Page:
Rodney McBride
M.S. CSCS CPT LMT
310.473.9443
rmc_bride@hotmail.com

The Magnet Reaction in Bodywork








The Magnet Reaction in Bodywork

In my blog The Magnet Reaction in Strength Training (see March 10th) I talked about how the magnet reaction is a natural reflex located on the outside and inside portions on the bottom of both feet and how it can be used along with the positive support reaction to increase your strength in standing exercises at the gym. And just like the positive support reaction the magnet reaction can be corrected when dysfunctional using bodywork. 

Remember that all reflexes in the body have predictable results. And if the outcome you are expecting does not happen after challenging the reflex you now know that you have a dysfunction. Dysfunctions can be structural, nutritional, emotional and electrical in quality. We are specifically looking at structural issues in regards to this blog but all causes should be considered during the evaluation. 

You can test the functionality of the outside magnet reaction by manually moving the bones (outside edge) midway up the foot in various directions. This vector challenge is similar to distributing more weight to the outside of the foot in weight bearing/standing. The abductor muscles on the outside of the hip should facilitate (turn on) and the adductor muscles on the inside of the leg should inhibit (turn off) when muscle tested.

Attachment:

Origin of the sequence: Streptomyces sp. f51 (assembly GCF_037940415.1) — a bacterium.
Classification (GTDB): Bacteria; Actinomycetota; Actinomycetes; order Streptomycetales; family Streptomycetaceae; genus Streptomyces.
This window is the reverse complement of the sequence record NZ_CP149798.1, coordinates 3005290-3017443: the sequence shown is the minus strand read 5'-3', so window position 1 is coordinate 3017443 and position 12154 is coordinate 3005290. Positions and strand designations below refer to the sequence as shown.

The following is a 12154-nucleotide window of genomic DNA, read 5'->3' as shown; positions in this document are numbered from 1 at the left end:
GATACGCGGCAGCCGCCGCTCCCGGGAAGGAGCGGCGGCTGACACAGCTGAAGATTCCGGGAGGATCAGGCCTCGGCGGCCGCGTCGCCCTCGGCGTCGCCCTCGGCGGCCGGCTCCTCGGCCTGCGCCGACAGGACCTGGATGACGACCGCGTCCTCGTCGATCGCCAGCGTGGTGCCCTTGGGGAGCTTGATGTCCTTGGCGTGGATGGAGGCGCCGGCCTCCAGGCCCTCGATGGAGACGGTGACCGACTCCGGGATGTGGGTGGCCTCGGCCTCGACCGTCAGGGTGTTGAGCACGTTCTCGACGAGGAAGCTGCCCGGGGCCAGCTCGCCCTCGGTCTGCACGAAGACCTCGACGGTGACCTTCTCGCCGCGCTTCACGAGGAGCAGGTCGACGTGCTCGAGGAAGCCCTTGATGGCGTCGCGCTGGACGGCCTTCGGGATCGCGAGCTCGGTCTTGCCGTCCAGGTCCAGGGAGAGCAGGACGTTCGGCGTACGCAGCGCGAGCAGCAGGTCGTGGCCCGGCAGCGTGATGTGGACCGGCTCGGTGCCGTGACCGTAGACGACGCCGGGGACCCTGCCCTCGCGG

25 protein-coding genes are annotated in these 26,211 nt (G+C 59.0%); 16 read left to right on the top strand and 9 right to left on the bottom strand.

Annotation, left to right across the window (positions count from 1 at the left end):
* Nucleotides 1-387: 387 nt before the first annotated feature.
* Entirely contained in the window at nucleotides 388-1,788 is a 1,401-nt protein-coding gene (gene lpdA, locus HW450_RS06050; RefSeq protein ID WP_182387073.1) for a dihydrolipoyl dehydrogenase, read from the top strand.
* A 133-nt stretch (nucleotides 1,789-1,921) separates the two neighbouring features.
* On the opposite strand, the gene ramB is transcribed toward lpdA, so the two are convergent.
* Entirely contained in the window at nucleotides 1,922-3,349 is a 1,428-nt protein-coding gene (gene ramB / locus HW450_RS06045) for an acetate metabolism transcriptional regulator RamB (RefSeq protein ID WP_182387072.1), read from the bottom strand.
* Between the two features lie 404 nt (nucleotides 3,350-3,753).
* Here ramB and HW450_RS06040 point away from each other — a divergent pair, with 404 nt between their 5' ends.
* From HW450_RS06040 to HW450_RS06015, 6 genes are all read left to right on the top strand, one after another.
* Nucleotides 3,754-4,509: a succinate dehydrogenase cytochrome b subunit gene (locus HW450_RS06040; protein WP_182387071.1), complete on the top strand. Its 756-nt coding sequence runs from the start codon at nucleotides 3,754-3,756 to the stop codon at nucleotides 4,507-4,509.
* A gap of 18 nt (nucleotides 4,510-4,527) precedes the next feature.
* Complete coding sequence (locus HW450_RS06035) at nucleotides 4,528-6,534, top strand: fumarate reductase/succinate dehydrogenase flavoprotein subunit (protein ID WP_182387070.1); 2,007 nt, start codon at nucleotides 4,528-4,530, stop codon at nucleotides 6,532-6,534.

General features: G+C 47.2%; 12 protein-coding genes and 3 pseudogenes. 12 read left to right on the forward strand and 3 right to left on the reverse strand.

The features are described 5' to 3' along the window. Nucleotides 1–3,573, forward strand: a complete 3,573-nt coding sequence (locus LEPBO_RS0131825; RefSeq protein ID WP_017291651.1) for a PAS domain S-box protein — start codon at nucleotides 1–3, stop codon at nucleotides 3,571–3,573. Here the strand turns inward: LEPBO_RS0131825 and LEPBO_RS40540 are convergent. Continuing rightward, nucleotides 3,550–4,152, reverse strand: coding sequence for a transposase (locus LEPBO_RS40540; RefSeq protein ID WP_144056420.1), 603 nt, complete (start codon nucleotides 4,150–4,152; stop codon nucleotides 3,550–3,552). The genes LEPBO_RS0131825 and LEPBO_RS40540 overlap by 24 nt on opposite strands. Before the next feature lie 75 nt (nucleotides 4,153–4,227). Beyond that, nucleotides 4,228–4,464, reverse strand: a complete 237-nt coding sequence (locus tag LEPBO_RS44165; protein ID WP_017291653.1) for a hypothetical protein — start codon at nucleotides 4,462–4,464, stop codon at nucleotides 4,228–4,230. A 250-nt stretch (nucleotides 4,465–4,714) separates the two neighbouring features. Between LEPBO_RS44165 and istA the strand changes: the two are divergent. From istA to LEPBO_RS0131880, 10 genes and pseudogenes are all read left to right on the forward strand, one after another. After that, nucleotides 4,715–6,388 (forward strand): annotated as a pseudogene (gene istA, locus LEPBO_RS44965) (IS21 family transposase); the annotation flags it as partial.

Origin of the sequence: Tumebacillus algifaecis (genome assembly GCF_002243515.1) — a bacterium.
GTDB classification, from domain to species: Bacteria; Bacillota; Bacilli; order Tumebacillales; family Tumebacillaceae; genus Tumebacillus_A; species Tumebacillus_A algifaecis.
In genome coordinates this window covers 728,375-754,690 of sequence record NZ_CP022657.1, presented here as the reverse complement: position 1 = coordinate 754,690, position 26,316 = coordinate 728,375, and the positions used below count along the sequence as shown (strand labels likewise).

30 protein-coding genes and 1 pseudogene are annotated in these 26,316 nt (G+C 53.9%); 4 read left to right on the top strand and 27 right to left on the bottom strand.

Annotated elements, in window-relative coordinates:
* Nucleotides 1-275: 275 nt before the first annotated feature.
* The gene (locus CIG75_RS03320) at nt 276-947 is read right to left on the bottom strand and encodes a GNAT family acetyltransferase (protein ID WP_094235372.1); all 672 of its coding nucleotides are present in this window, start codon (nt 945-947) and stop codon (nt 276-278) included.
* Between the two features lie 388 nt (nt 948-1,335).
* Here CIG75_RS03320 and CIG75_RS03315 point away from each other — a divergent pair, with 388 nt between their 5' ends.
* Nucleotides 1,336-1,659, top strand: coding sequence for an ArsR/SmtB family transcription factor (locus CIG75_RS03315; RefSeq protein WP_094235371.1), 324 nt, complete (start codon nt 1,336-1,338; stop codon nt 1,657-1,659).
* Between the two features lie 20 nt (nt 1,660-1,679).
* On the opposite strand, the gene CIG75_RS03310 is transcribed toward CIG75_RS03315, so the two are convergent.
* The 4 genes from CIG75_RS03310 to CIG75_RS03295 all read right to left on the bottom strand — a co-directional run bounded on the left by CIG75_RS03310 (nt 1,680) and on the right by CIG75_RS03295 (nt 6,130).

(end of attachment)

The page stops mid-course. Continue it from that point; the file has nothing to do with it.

You can test the functionality of the inside magnet reaction by manually moving the bones (inside edge) midway up the foot in various directions. This vector challenge is similar to distributing more weight to the inside of the foot in weight bearing/standing. The adductor muscles on the inside of the leg should facilitate (turn on) and abductor muscles on the outside of the hip should inhibit (turn off) when muscle tested.

If after testing both of these challenges and the muscles that should turn on and turn off do you have a functional reflex. If after testing both of these challenges and the muscles that should turn on and turn off don't you now have a dysfunctional reflex. 

Like the positive support reaction most structural dysfunctions of this reflex are due to subluxations (misalignment) of the bones and/or improper proprioception (nerve communication) in the foot. Improper proprioception would be malfunctioning of the muscles and ligaments.

If subluxations of the bones do exist you can opt for a chiropractic adjustment. I use joint mobilization (moving the individual bones against each other) to fix the subluxations and Proprioceptive Deep Tendon Reflex (PDTR) to correct the proprioception. Rechallenge and retest and you're done. Sometimes secondary problems such as nutritional and/or emotional issues still exist and would now also be corrected. 

I can't express how important these two reflexes are to proper function of the foot. I will not let a client walk out the door until I know these reflexes are functioning properly along with other segments of the feet.
(moving the individual bones against each other)

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